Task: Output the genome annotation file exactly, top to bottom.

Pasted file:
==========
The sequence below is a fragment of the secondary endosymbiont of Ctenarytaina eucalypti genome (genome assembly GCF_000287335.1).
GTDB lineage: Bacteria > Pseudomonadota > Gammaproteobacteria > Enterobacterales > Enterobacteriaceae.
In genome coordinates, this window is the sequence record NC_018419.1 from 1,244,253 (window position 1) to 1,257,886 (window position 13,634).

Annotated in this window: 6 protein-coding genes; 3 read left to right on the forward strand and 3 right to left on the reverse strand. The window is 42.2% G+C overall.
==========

The sequence below is a fragment of the secondary endosymbiont of Ctenarytaina eucalypti genome (genome assembly GCF_000287335.1).
GTDB lineage: Bacteria > Pseudomonadota > Gammaproteobacteria > Enterobacterales > Enterobacteriaceae.
In genome coordinates, this window is the sequence record NC_018419.1 from 1,244,253 (window position 1) to 1,257,886 (window position 13,634).

Annotated in this window: 6 protein-coding genes; 3 read left to right on the forward strand and 3 right to left on the reverse strand. The window is 42.2% G+C overall.